I've done a lot of thinking lately about my pricing. I used to sell a lot of original watercolours fifteen to twenty years ago. I took part in a lot of the big gift trade shows with my Florescence card line and people would often ask if they could buy originals. My prices used to start at $75 and go up to about $300. I worked predominantly in miniature format in those days. Although tiny, there were hours and days invested in each painting.
I now paint in bigger sizes (often 5" x 7" or 8" x 10"; I worked on a 22 x 15 inch painting this past week!). Because of the careful way I layer my colours and the detailed way I paint, all of my paintings take me hours and most often days. Yet when I started listing my originals on Etsy, I was pricing them lower than my small paintings twenty years ago. Why? I think I was influenced by the pricing I was seeing by some artists on Etsy. I wanted to make my paintings competitive with them. But instead of choosing more expensive pricing on Etsy as my model (it's there), I looked at the less expensive works. I also think that because of the gap years when I hadn't painted and was a full-time mom, I had lost confidence. I would have been better off choosing my own former pricing scale as my model. In the end, I wasn't honouring myself or my art.
I recently had a business contact ask me what my current hourly rate is. It was a sobering process to think about it as I realized the way I was pricing some of my paintings, I wasn't even making minimum wage. I did a lot of reading about the pricing of artwork. There is one interesting article outlining different methods here. Some people calculate by size, others by time, some by the current market, others by the subject and medium.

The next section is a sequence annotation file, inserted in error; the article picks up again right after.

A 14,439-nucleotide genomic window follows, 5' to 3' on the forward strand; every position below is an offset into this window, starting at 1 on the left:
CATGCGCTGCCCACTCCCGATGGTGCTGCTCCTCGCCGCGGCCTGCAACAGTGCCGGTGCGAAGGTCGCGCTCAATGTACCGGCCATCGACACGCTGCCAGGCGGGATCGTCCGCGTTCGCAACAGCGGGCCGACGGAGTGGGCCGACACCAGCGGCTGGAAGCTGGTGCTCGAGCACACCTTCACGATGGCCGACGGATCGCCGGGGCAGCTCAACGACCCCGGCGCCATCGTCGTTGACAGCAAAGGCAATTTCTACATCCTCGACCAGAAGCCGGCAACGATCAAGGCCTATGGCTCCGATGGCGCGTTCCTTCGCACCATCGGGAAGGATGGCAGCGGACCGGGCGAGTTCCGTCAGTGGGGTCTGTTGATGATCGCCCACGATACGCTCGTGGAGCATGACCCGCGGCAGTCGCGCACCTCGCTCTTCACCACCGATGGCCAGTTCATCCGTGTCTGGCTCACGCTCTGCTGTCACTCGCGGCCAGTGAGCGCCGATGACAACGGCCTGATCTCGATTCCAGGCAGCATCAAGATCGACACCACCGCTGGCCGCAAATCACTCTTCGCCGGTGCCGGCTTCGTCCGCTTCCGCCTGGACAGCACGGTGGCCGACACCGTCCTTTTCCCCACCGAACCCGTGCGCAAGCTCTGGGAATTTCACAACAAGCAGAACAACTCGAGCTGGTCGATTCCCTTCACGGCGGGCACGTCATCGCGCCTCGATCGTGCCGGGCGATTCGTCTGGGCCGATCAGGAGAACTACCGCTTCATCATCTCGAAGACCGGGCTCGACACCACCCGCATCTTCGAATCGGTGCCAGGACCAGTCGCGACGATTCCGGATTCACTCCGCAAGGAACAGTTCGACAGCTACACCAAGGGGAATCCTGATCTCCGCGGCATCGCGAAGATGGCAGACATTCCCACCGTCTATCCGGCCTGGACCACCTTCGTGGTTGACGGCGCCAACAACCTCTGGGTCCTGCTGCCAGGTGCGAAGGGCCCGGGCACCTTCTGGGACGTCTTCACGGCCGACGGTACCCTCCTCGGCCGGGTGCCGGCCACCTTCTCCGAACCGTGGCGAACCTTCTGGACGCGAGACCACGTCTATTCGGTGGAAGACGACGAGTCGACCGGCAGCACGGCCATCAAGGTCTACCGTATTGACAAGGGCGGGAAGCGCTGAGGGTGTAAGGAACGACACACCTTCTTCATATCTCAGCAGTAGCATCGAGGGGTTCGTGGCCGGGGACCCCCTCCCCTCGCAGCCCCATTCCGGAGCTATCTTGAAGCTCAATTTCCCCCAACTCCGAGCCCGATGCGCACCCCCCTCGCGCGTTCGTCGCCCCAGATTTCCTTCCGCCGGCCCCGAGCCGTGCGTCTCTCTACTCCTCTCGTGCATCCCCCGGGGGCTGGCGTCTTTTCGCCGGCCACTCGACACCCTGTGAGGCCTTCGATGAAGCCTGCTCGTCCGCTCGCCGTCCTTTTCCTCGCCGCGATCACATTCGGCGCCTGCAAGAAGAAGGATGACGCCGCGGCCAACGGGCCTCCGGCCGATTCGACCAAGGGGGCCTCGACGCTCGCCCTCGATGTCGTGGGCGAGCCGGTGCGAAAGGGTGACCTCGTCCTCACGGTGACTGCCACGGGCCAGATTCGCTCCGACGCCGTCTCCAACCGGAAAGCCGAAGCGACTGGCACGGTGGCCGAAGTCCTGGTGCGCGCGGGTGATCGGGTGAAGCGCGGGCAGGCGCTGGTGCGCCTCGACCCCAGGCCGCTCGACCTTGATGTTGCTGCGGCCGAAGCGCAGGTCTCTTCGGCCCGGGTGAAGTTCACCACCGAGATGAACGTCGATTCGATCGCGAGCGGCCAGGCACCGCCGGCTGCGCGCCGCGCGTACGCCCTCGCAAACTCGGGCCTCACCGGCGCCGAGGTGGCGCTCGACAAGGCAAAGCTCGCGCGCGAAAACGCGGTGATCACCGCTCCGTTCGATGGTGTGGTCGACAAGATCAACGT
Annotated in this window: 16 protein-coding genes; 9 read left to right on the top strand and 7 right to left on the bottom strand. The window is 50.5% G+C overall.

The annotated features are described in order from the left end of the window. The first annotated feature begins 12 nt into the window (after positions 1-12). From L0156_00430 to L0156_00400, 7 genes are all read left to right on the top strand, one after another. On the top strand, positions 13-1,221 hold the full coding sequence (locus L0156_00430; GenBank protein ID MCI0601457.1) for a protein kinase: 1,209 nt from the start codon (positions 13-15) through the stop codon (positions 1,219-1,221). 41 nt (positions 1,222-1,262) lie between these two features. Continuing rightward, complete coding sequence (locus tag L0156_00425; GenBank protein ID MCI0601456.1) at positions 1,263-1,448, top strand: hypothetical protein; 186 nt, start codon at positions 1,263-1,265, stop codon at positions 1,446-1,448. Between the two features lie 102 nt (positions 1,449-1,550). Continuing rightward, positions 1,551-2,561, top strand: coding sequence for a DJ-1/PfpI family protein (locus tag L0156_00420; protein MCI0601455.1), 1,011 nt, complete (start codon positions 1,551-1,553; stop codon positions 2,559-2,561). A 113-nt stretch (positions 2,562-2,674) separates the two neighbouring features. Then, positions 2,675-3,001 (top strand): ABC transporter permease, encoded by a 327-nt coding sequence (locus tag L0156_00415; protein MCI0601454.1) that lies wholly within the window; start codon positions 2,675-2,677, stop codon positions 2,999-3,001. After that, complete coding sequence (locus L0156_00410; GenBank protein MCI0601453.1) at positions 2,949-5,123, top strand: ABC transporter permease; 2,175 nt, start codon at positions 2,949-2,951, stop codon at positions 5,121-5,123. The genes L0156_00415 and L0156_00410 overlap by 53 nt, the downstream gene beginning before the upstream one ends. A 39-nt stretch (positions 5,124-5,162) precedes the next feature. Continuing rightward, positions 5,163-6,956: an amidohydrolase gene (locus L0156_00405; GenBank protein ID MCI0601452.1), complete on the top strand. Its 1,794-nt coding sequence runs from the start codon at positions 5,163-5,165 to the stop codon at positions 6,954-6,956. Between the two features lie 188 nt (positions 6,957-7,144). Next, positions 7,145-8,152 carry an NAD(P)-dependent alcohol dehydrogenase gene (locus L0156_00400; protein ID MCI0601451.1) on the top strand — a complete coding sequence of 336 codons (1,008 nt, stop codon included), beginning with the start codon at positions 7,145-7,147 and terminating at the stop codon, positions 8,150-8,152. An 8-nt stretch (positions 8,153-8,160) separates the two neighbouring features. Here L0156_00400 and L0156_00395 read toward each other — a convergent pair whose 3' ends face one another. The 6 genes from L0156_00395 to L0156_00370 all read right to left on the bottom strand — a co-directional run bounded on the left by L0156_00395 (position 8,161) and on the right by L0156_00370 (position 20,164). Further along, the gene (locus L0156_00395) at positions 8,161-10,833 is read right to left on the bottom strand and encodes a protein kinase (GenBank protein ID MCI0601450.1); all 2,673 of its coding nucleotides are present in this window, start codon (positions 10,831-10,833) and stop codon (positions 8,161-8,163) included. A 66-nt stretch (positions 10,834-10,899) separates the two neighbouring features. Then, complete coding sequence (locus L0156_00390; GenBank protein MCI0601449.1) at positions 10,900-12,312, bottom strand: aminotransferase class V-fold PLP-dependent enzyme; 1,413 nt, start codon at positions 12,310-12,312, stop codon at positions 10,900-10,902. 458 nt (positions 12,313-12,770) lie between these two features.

Rather than hoarding my art in a painting drawer in my studio, I am trying to put more up for sale. I increased the prices on some paintings that were already listed in my shop. (There are still a few under $75.) For the most recent paintings I listed, I tried to choose prices that are more in keeping with the beautiful materials I use and the time I invest in my paintings--the heart and soul that I pour into each of them. In the end, my method is a bit of a mix. One 5 x 7 painting might take me longer than another because the composition is more complex or there are more details. Sometimes a painting is bigger or the paper I use is more expensive. Sometimes, a painting is just more important to me.
I hope to list more original paintings in the next few weeks. I will continue to try and choose prices that are respectful to me and also accessible to those who love my work. Yes, sometimes the painting process can be challenging but I think pricing is the most complicated part of being an artist.
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